With its twelve sharply observed stories filled with memorable characters and dialogue imbued with the pop music of the day, Gregg Shapiro reflects on what it meant to grow up gay in Chicago during the 1970s and 1980s. Relationships —family, boyfriends, and otherwise—are explored in stories such as “Lunch with a Porn Star,” “Marilyn, My Mother, Myself,” and “Your Father’s Car.” Only a gay Chicago native with a keen eye could give us such an insider’s view of the Windy City from a more innocent time not too long ago.
“The men of Lincoln Avenue are in search of something, but don’t worry, they’ll find it before morning. In these unflinching and deeply located stories, Gregg Shapiro inhabits the cars, bars, and avenues of the gay metropolis that came of age in 1980s Chicago. This is fiction that embodies and pays homage to a world as fleeting as youth but as indelible as the city streets themselves.” — Barrie Jean Borich, author of Body Geographic
“Gregg Shapiro creates whole worlds with these stories, in which characters navigate everything from first lust to familial dramas, in narratives told with humor, understanding, and a keen sense of place. Stories such as ‘Lincoln Avenue’ pose the meaningful, unanswerable question: Why do we love the people we love? This is a memorable and entertaining collection.” — Kelly Dwyer, author of Self-Portrait with Ghosts and The Tracks of Angels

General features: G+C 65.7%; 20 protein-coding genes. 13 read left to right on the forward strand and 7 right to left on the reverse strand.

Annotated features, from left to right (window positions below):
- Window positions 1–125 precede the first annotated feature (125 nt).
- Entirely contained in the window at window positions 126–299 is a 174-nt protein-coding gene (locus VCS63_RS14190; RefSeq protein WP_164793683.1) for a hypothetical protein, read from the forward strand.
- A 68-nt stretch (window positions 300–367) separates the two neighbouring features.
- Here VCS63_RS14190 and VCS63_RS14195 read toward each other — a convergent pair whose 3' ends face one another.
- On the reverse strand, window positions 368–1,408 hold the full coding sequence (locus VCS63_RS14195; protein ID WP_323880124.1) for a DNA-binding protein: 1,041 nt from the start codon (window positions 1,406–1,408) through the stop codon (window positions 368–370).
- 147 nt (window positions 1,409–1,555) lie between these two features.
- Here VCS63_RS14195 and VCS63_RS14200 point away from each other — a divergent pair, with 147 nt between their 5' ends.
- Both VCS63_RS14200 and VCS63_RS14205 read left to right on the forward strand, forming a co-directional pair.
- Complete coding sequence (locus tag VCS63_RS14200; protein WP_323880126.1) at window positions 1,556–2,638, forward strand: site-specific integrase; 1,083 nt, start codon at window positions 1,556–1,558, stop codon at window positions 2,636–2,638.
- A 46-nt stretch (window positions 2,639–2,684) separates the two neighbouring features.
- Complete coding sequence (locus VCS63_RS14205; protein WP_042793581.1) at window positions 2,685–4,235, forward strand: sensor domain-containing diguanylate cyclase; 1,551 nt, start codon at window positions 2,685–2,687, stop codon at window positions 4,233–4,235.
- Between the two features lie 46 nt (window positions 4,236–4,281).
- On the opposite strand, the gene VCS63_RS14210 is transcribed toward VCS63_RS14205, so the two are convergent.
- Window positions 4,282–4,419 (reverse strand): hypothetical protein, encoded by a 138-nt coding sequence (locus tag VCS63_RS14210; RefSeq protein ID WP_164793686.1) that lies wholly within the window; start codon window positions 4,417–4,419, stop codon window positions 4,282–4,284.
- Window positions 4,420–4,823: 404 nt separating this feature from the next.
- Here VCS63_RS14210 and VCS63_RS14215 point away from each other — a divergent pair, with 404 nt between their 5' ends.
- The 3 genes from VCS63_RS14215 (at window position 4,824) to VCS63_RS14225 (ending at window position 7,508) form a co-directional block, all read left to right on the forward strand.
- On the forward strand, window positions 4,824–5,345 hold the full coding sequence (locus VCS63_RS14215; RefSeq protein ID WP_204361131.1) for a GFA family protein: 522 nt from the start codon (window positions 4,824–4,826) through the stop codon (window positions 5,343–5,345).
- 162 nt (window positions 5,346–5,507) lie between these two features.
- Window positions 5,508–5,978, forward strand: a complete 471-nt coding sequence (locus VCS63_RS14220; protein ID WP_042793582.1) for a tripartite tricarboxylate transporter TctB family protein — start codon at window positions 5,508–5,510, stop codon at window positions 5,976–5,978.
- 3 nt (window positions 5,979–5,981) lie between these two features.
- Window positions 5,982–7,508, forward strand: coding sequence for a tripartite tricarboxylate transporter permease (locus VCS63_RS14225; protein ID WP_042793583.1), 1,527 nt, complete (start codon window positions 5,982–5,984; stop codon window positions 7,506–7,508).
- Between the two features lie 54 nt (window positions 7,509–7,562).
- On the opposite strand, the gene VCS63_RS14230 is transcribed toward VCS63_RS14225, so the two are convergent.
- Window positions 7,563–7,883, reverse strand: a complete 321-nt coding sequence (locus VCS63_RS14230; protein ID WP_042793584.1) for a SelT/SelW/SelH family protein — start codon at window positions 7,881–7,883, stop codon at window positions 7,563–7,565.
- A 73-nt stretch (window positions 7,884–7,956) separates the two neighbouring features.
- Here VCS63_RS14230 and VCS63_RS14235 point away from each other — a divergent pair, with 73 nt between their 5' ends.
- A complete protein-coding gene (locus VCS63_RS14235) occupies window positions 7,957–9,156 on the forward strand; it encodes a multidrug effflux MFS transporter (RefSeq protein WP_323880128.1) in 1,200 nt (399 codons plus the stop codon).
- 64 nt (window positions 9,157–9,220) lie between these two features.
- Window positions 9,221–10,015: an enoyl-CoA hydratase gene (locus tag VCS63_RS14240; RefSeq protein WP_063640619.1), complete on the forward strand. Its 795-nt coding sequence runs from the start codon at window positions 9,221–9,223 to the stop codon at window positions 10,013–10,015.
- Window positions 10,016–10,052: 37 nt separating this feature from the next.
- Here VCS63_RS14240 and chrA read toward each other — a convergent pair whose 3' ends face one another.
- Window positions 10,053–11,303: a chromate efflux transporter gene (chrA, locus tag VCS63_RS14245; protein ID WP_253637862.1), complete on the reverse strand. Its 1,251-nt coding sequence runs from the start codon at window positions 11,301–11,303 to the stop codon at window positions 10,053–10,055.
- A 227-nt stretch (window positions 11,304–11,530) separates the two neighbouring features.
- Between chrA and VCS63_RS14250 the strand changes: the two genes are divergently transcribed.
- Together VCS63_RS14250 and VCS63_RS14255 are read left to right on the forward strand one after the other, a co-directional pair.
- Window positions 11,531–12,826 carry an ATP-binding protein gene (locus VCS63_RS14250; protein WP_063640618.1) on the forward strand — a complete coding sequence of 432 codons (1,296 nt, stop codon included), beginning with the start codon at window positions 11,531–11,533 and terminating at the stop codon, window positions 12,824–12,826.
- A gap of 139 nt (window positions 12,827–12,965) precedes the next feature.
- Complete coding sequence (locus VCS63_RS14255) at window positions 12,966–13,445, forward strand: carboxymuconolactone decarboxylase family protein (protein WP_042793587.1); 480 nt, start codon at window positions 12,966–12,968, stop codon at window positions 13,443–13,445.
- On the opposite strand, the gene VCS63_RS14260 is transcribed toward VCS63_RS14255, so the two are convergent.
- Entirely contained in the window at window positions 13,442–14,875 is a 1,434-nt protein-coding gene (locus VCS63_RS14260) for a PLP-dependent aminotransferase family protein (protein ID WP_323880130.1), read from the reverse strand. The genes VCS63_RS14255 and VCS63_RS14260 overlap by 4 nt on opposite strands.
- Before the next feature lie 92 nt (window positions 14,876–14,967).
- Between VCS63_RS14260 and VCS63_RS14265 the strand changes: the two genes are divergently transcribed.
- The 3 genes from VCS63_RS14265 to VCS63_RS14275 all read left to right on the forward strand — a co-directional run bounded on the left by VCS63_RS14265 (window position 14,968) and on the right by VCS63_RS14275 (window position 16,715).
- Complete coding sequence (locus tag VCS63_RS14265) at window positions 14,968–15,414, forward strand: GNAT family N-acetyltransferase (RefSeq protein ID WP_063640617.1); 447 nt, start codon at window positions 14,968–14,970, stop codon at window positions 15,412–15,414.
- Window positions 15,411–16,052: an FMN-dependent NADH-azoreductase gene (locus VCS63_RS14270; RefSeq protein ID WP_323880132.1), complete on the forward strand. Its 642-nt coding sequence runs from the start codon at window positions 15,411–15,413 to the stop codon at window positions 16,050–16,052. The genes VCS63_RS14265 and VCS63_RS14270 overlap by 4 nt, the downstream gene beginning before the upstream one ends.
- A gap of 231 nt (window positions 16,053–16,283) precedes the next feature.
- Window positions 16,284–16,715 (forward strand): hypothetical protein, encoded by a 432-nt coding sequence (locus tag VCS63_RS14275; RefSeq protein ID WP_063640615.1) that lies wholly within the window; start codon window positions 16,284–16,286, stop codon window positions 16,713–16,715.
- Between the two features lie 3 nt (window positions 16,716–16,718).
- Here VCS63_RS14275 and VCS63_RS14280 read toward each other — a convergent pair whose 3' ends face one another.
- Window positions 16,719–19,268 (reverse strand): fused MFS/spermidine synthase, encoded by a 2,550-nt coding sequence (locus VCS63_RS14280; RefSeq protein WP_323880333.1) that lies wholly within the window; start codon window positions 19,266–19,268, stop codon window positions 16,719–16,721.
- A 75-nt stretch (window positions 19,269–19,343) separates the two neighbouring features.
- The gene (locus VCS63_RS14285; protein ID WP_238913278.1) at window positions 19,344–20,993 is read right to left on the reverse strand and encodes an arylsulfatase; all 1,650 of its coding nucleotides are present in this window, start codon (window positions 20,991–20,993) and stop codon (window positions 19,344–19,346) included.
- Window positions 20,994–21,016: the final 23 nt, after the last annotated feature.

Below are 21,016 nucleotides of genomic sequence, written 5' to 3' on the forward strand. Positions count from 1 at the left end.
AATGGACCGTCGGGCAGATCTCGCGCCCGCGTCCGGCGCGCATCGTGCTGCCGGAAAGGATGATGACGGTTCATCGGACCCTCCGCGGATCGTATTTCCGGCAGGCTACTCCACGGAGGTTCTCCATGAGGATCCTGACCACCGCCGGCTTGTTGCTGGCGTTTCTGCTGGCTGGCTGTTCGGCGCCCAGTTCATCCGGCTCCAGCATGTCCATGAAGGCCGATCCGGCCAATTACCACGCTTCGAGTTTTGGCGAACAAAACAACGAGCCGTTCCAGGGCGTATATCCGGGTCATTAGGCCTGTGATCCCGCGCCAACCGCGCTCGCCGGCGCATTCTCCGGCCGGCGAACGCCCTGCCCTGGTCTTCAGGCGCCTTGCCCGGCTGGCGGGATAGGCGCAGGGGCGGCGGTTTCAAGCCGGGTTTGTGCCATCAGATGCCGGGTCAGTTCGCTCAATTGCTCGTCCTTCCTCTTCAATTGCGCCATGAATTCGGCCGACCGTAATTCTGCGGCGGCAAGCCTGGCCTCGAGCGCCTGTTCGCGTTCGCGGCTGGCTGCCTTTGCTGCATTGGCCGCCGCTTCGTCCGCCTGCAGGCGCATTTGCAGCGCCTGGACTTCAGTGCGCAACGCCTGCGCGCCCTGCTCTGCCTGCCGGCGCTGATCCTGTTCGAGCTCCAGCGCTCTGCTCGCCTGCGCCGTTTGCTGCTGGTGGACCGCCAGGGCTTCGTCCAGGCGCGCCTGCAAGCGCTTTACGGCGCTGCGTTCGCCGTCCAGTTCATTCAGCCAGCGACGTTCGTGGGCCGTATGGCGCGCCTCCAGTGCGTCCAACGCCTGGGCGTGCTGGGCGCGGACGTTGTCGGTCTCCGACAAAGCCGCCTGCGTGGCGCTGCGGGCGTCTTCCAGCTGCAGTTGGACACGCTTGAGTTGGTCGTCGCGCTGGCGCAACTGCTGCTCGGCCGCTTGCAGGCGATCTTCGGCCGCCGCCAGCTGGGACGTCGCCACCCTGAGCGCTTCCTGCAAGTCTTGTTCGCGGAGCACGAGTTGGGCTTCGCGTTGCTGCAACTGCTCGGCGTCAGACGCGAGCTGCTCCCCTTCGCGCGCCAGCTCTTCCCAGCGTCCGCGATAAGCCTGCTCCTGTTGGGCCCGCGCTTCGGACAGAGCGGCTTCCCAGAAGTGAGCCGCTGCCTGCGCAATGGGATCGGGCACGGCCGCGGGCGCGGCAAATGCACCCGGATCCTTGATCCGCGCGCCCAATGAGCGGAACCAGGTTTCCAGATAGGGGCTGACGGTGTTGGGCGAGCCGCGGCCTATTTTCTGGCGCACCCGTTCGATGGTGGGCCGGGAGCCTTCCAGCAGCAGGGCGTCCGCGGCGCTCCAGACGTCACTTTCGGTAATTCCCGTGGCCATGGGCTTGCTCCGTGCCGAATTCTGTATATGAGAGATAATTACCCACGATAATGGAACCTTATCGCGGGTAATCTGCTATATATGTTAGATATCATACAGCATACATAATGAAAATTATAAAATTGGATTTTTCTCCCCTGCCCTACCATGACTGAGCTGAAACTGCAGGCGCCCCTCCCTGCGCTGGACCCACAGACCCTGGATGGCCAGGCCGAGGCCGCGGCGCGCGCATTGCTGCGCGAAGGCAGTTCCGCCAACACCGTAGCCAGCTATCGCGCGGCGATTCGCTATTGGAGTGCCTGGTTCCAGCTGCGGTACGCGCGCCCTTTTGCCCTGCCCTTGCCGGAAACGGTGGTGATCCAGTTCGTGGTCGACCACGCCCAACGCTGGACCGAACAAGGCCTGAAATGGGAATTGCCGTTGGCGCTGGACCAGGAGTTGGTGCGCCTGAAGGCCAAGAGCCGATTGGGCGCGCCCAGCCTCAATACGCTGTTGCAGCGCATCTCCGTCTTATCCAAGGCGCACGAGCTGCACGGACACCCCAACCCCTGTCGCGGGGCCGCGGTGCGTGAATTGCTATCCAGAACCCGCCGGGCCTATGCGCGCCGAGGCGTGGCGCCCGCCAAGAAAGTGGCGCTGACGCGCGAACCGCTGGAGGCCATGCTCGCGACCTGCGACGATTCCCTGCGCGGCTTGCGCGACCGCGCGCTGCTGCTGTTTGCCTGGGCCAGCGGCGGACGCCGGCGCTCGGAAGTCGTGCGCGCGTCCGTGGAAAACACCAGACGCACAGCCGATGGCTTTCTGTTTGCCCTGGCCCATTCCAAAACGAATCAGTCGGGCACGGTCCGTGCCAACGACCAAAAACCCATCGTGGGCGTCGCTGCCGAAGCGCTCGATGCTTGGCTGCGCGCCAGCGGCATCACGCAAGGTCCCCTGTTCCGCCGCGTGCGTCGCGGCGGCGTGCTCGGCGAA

“I love these great Chicago stories, so fresh and sharp, so excitable and hard-edged and tenderhearted. These stories remind once again why I’ve been a fan of Shapiro’s work for years.” — Richard McCann, author of Mother of Sorrows
“A nostalgic ride through the streets of Chicago that starts in a 1975 Hornet and ends in a 1980 Cutlass wagon, the stories in Lincoln Avenue are like a stack of faded Polaroids from our collective gay past—each capturing the hopeful novelty and awkward uncertainty of youth in a single frame.” — Wayne Hoffman, author of Sweet Like Sugar and Hard
“These lovely stories from the streets of Chicago are filled with entertaining twists, turns and sudden stops, and include a title story that’s a sexy little masterpiece.” — Jerry Rosco, author of Glenway Wescott Personally: A Biography and editor of Glenway Wescott’s A Heaven of Words: Last Journals, 1956-1984
“I’m delighted to discover that talented Gregg Shapiro has a collection of fiction out. These richly textured short stories portray the lives of gay men in the Midwest with wit, lyricism, and tenderness.” — Jeff Mann, author of Cub and Purgatory: A Novel of the Civil War